Authorial Moms: Welcome to the Authorial Moms blog! Tell us a little about yourself. How many kids do you have? How old are they?
|Author Ann Charles|
AM: What do you write? How many books have you written/published? How old are they?
AC: I write humorous mysteries mixed with romance (or “sex,” as I tell the guys) and paranormal. I have written eight full manuscripts, but only the last five are publishable. The first three were all about learning how to write (and how to NOT write)—in other words, they suck and aren’t allowed out in the light of day. I’m currently working on my ninth story, which is book three in the Deadwood Mystery Series. As for actual published books—Nearly Departed in Deadwood is my first published book. Whew! Lots of numbers there. I feel like I slipped into the body of my old math teacher. We should find a way to make this paragraph into a story problem and have a test at the end of the article.
AM: Tell me about a typical day. How do you write with kids around? Or do you have to ship them off to school or grandparents’ houses to get anything done?
AC: Warning—this answer may cause drowsiness. Do not read while driving ... My typical day is pretty normal. I work a full-time day job as a technical writer, so the morning starts out with dragging my butt out of bed around 6:00 a.m., checking email and Facebook/Twitter, and then getting the kids up and moving. My husband gets breakfast going while I get the munchkins dressed and ready for school/preschool. Then I head to work and play technical writer for eight hours, but my brain is constantly dabbling in fiction during long meetings and on “slow” days. I go home in the evening, hang out with the family until the kids go to bed around nine, and THEN I get to start working on writing. I usually stay up until around 1:00 a.m., then crash and start over again when the alarm goes off at 6:00 a.m. By Friday, I’m existing solely on caffeine and sugar and look like an extra from a zombie flick, minus the craving for brains. Saturday morning, my husband keeps the kids busy so I can sleep in and return to looking somewhat human. The weekend nights are major writing time, too. Then Monday roles around and I’m back to the weekday grind. Someday I hope I can drop the day job, but that’s far into the future at this point.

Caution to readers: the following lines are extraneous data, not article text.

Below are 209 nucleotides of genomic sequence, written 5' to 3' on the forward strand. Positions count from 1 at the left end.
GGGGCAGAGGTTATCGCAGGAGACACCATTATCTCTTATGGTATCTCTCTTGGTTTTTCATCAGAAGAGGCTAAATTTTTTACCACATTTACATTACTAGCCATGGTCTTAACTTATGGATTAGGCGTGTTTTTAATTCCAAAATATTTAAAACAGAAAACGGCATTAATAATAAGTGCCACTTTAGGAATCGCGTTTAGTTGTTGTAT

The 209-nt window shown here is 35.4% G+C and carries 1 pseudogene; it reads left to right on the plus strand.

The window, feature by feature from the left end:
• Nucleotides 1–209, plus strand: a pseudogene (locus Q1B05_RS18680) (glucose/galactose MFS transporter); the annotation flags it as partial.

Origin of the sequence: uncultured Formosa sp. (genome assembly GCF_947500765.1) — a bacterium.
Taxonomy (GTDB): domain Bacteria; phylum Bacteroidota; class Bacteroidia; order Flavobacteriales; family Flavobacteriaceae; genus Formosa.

AM: Did you write before you had kids, or after? What changed with your writing when you had kids?
AC: I wrote both before and after. What changed was how much sleep I got a night. I used to sleep closer to seven hours a night, but now I average five hours. Also, I have to juggle a lot more, and I find that I deal with guilt issues if I have two writing-related events during a week that keep me away from my family. Since I work during the day, being gone in the evening is tough on all of us, so I have to be very picky about what writing events I attend. I used to participate a lot more in local writing chapters, serving in volunteer positions. Now I just can’t. There is no time for that, which is a bummer, but I figure in time that will change as my kids reach the age when they want nothing to do with me because I’m so uncool. Then I’ll happily be “lame” and hang with my writing friends again.
AC: Twelve seems like a good age. By then, they’ll have heard all of the swear words plenty of times that I use in my stories. But we’ll skip the sex scenes for a few more years after that. Maybe I’ll lie and tell them that the sex scenes are all about their father and my love life and scar them for life. LOL! Ah, it’s so fun to be a parent sometimes.